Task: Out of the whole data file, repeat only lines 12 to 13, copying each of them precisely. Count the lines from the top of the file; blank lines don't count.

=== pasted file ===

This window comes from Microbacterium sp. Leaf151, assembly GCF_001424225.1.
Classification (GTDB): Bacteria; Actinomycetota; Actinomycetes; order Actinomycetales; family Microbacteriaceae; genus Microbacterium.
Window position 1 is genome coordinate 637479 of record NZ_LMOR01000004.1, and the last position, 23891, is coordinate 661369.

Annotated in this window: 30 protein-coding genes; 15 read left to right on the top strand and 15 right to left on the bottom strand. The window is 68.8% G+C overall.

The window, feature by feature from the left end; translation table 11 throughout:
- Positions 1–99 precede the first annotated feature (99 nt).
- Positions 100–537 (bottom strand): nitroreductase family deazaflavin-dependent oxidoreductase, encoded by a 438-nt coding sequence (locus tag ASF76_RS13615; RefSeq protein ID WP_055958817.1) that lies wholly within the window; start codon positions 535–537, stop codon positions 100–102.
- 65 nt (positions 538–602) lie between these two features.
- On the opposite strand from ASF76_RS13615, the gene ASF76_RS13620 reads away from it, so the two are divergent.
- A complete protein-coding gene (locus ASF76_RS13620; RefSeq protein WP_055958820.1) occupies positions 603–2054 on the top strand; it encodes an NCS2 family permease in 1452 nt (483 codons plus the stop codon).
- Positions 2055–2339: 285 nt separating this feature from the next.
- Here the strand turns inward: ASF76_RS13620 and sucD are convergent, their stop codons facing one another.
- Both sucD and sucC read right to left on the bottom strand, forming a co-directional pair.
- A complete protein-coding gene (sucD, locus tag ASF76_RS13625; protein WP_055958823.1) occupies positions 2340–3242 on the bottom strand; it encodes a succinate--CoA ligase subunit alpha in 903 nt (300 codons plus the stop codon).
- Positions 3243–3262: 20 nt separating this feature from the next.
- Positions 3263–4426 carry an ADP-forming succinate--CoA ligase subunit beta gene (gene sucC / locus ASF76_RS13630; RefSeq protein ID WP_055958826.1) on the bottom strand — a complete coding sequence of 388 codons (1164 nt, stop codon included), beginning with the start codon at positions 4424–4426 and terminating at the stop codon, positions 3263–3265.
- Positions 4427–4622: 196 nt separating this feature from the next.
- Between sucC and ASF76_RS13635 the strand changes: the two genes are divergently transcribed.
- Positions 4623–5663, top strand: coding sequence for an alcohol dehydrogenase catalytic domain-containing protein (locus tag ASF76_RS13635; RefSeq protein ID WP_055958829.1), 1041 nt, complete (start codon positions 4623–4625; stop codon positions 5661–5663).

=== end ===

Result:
- Here the strand turns inward: ASF76_RS13620 and sucD are convergent, their stop codons facing one another.
- Both sucD and sucC read right to left on the bottom strand, forming a co-directional pair.